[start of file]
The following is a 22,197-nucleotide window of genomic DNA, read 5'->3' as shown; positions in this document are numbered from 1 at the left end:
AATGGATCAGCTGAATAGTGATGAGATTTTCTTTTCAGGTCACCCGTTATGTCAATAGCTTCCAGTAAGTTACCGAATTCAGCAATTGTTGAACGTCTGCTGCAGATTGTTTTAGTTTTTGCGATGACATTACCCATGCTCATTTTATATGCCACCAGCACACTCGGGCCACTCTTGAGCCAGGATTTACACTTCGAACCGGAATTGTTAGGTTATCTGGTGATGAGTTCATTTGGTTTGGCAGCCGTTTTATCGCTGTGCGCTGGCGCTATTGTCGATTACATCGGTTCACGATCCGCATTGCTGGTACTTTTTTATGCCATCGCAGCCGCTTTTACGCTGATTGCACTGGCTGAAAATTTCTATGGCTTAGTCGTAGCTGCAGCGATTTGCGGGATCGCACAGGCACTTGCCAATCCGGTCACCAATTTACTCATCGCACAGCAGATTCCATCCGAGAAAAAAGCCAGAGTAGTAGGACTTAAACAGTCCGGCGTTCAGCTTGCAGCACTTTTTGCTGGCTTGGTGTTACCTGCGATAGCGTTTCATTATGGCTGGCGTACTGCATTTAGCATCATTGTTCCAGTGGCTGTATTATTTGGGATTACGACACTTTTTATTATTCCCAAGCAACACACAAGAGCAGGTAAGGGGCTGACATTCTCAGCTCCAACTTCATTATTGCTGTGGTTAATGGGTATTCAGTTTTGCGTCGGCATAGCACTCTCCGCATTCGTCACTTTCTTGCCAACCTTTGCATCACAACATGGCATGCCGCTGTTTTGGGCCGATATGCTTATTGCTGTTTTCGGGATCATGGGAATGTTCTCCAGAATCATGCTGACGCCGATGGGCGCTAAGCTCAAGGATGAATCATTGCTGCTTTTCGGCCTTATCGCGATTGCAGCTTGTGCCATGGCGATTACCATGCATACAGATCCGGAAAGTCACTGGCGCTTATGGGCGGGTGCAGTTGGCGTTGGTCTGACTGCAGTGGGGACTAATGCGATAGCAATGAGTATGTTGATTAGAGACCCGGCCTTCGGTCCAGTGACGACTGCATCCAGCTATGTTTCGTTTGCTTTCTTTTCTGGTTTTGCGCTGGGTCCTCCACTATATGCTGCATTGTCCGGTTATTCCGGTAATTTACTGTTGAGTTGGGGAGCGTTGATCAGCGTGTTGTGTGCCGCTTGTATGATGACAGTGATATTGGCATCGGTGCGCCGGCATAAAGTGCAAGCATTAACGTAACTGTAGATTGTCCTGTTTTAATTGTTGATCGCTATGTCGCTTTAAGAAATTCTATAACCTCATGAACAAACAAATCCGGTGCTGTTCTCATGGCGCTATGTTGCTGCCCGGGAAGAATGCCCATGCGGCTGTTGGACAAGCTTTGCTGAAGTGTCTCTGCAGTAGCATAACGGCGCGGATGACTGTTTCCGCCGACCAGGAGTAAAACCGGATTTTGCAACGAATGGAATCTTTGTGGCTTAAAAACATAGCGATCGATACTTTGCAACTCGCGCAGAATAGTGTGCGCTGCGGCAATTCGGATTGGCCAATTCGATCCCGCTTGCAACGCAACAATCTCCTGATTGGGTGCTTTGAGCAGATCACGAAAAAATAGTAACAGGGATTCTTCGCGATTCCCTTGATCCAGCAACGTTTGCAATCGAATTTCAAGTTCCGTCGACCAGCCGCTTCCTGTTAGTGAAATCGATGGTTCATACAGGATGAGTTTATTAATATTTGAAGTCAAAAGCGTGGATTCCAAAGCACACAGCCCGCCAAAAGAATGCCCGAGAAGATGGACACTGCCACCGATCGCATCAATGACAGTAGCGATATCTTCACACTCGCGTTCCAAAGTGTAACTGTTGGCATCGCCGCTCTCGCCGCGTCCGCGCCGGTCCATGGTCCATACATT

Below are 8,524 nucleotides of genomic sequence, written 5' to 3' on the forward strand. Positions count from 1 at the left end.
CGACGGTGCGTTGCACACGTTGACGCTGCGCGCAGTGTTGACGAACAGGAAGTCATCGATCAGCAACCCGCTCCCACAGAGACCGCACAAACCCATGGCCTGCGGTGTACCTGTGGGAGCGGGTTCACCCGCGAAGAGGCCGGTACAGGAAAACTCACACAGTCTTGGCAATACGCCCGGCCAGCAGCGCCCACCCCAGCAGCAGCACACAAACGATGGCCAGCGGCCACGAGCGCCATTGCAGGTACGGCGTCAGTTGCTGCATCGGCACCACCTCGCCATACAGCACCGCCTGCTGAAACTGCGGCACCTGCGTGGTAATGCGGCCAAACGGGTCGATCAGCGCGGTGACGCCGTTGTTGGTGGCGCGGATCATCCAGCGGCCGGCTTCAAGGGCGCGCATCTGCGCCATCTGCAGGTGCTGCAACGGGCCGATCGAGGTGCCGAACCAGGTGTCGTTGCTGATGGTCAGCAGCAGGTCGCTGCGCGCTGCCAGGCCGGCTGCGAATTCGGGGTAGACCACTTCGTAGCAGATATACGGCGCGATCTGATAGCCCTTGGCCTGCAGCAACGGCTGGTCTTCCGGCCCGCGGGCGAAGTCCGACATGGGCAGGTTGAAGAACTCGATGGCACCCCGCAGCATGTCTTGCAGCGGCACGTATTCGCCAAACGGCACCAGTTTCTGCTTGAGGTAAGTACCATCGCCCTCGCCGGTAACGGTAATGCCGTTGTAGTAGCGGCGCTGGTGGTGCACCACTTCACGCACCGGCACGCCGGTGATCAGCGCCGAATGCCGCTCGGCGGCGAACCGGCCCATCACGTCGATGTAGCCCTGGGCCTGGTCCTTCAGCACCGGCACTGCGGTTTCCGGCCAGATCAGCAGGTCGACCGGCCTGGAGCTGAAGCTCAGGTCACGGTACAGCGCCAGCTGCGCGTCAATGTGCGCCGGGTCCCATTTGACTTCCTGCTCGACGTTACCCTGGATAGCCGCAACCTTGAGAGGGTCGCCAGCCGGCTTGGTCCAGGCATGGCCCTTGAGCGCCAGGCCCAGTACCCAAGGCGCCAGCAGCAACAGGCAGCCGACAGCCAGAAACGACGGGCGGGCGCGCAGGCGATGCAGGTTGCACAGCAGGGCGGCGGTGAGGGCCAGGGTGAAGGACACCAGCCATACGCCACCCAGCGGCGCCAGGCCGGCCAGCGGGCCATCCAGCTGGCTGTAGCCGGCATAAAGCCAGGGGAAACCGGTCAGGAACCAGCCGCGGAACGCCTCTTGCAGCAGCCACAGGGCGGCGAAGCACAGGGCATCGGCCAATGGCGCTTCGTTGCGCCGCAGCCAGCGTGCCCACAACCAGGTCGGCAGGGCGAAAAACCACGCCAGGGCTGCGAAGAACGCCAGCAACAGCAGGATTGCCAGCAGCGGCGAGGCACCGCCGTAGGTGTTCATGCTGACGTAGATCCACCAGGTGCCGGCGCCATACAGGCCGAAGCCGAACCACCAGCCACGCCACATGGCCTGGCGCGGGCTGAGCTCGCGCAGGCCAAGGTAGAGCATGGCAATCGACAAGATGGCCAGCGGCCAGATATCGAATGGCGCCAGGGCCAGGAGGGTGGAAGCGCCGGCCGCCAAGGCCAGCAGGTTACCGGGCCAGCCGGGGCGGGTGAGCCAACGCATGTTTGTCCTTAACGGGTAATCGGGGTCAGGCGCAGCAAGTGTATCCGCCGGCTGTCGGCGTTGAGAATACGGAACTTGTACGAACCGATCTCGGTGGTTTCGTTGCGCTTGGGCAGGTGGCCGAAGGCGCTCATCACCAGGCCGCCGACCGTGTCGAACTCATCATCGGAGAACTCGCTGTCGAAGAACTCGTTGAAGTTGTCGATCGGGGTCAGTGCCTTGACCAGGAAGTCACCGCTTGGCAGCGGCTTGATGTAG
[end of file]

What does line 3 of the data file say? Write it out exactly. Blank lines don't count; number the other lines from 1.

Below are 8,524 nucleotides of genomic sequence, written 5' to 3' on the forward strand. Positions count from 1 at the left end.